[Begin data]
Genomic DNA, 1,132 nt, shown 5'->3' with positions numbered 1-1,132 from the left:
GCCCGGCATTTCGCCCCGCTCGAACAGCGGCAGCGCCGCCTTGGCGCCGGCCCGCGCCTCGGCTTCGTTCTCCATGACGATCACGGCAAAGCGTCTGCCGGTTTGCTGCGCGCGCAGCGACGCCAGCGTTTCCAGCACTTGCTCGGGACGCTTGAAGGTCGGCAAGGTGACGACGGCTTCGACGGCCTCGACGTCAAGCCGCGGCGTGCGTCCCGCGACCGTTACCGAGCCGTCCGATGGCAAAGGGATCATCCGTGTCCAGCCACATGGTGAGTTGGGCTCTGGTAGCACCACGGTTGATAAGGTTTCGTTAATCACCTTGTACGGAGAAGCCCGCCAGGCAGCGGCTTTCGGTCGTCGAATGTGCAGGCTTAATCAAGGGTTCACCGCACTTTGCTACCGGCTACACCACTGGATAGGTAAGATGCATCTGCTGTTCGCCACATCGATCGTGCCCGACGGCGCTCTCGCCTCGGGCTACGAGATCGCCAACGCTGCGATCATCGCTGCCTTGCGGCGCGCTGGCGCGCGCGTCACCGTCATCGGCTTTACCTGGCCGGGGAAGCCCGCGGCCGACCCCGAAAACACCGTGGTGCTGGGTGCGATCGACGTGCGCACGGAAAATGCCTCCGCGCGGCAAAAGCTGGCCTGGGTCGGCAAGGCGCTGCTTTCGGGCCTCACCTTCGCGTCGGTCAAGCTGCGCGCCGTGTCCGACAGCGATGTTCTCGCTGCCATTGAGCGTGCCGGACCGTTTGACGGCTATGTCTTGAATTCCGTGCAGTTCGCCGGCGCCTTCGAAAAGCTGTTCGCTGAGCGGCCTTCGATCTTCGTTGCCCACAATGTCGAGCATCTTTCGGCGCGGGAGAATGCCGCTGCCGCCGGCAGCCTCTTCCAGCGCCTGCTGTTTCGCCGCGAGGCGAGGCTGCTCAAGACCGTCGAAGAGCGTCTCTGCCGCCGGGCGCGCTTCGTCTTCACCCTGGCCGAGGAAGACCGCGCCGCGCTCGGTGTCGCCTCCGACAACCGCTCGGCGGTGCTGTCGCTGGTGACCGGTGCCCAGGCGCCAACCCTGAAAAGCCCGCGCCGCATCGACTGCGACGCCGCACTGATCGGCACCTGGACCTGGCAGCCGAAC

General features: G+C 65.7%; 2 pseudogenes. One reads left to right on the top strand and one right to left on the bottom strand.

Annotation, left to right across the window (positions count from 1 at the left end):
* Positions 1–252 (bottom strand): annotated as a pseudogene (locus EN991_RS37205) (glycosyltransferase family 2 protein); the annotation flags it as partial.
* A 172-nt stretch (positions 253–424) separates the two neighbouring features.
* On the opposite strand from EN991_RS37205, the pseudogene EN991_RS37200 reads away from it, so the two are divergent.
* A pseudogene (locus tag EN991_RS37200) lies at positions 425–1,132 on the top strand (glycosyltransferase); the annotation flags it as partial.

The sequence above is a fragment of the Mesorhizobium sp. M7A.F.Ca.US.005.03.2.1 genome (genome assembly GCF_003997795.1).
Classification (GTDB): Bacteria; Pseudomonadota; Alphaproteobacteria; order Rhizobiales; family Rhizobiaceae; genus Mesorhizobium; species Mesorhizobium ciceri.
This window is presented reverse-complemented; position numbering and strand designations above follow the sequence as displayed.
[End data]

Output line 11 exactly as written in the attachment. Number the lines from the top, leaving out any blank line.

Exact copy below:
This window is presented reverse-complemented; position numbering and strand designations above follow the sequence as displayed.